Most of you serving in the legislature at this time had not even been born then. I remember what I was doing on Dec. 7th 1941, the day the Japanese bombed Pearl Harbor! Most of us living then, still remember, just as all of us living now remember what we were doing on Sept. 11th 2001, the morning the Twin Towers were attacked. We had all better remember! If we don’t learn from the past, we are bound to repeat the same horrible experiences. I see many things going on in our country today, not identical, but reminiscent of an earlier time in a different part of the world.
After World War I, much of Europe was in shambles. Millions of men had died in the trenches and open battle fields. As those who survived returned home, they found the additional human cost was staggering. The length of the war, four long years, brought all kinds of problems, starvation not the least among them, along with unemployment, industry having almost shut down, with so many men at the front. In this climate of dissatisfaction, a group calling themselves the “Workers’ Party” was formed.
A young corporal was sent by his superiors to a meeting of the group to investigate. Dressed as a civilian, he blended in and heard a speaker convincingly describe how to get rid of capitalism. He was given a pamphlet called “My Political Awakening” which resonated with his own feelings. In challenging a statement made by own of the workers, he learned that he had a voice and passion that could sway his listeners. He joined the Worker’s party and advanced in its ranks, learned how to work a crowd and thus he entered into politics and in time became one of the most infamous world figures. He used whatever means and schemes, regardless of morality or legality, to achieve his objectives.
Adolph Hitler! What a hey-day he would have had with Common Core’s data mining! He gained control over the minds of German children who became known as “Hitler’s Youth”. This he did in the school room.
They were taught that the Third Reich was supreme and that its leaders had unquestioned authority; this was drilled into them from the earliest grades up. They were taught that it was their duty to report anyone they heard talking against the government or its leaders, even their own parents, and they did; it was so ingrained in them. There was a lot of spying then to find information on people, to keep them in line. If Hitler had had access to Common Core’s data mining in that day, it would have been a snap to get the information he wanted.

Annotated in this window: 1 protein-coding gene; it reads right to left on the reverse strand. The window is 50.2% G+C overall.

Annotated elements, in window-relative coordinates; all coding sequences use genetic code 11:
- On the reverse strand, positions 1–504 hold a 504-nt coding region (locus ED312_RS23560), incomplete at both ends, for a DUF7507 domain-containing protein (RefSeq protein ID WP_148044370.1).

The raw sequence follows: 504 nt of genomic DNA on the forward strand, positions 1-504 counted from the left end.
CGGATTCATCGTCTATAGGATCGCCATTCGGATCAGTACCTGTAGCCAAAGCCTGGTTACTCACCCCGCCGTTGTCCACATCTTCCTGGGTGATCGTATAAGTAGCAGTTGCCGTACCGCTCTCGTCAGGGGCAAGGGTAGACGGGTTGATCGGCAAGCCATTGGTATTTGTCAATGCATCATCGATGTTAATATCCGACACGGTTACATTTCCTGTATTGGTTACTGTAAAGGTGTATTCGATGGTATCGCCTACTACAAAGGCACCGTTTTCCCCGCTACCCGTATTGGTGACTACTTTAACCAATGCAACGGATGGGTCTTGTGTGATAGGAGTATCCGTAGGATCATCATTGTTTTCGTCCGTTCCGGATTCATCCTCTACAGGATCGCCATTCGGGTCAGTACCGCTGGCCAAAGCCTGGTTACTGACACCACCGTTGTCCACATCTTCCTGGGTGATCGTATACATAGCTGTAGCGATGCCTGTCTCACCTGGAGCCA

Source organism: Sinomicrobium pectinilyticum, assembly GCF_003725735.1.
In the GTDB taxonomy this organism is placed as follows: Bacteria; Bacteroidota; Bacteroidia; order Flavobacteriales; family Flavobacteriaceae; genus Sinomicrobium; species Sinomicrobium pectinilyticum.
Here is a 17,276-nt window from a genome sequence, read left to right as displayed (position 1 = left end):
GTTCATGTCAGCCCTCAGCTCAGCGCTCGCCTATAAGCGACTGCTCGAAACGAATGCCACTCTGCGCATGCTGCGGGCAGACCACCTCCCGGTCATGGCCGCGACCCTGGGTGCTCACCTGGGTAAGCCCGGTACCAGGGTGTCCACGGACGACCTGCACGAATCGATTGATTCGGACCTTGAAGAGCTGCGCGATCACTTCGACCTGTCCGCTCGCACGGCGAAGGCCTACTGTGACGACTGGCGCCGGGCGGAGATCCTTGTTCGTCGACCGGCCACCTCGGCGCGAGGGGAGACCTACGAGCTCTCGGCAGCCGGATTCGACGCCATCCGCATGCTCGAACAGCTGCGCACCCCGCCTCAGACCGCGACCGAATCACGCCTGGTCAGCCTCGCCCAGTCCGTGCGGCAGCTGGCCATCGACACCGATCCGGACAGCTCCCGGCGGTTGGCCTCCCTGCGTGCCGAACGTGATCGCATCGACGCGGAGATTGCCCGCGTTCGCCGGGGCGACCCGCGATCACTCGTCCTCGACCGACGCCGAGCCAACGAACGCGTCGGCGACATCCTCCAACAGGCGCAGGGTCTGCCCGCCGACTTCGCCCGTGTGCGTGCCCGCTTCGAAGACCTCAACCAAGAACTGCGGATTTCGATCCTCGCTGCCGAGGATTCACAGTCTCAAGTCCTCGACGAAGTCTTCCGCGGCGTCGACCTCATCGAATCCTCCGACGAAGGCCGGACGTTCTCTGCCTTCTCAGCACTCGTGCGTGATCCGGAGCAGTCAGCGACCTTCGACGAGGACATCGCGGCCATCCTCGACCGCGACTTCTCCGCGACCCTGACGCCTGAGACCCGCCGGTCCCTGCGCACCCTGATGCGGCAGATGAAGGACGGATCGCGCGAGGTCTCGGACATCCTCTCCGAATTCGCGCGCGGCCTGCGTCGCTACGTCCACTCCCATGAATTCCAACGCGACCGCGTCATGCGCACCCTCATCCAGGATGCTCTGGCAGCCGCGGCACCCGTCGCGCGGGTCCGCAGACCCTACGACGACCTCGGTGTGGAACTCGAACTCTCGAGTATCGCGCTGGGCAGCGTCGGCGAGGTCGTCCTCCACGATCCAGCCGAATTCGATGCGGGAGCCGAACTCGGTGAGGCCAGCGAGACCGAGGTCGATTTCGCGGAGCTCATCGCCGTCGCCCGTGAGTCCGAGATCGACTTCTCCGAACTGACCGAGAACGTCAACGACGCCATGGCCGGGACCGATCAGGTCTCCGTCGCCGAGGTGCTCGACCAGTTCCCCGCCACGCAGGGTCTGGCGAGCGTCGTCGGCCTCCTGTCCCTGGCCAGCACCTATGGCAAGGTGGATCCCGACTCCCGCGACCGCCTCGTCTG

I know this sounds paranoid because this would never happen in America, but lots of things have happened in our country that we would never have dreamed of.
Of what possible use is all that data that is being gathered through Common Core tests or assessments, and to whom is it important? Ask yourself that question, and while doing so, let the fact cross your mind, that some of the items of information from your child or grandchild’s “data back pack” might just end up biting you. Please don’t think I’ll believe you or anyone else who tells me that this data mining is strictly for educational purposes. As I told you in the beginning of this letter, I was not born yesterday.
Please do all you can to get us out of Common Core. There are many other things about this program that I am deeply concerned about, but the data mining of our children, by way of the State Longitudinal Database Systems and the complete disregard for the child’s privacy (and their family’s privacy) are uppermost in my mind and heart at this time.
We know that changing the name to Idaho Core didn’t change anything! We want out!
Those of you not on the Education Committee may not be aware that Common Core is a package deal. It’s either take all of it, or none. It is copyrighted by two private trade groups, “The National Governors Association” and “The Council of Chief State School Officers” the NGA and the CCSSO (check: http://www.corestandards.org/public-license ).
We can add a little of what we would like to the program, 15%, but none of that will be included in the assessments. So if an inquisitive student should choose to study some “outside material” on his own time, none of the knowledge he acquired, regardless of how much effort he put in, or the accuracy or the importance of what he learned, will be counted toward his grade, because it will not be on the prescribed assessment. When I went to school and even when my children went, students were encouraged to reach out and expand their minds, we even got extra credit. We were taught that that was the way people got ahead in the world.
If the teachers’ job and salary and the ranking of their school is dependent on how well his or her students perform on the assessment, who can blame them for “teaching to the test”? Many fine teachers in this awful predicament are disheartened. This was not why they chose a teaching career. Few of them dare to speak up against Common Core because they need to provide for their families.
Common Core is and will be more far reaching and intrusive in our lives than any of us can foresee at the present time. Loss of local control is frightening to me, not just in education, but particularly in education, because of the effect on the minds and hearts of our precious children, the future leaders of our Republic.
Can you please tell me, Senator, why an issue as important as almost completely changing our education system, did not come before the whole legislative body for discussion and debate– time and again? Is not your opinion on this subject, vital as it is to each of us, as important as that of those on the Education Committee? Were you not also elected to uphold Idaho conservative values? You were probably as much in the dark about this as the rest of us; the more people in the dark about it, the more likely it was to be passed, and I think that was planned.
As Common Core is actually being implemented in the classroom and as more people are becoming aware of what this program really is, you will see it becoming more of an issue.
“You can fool some of the people all of the time, and all of the people some of the time; but you can’t fool all of the people all of the time” -Abraham Lincoln
Since Common Core affects all Idahoans, I’m sending this letter to each of you legislators, with my earnest plea that you will consider the ramifications inherent in such power and control as this program gives “somebody”.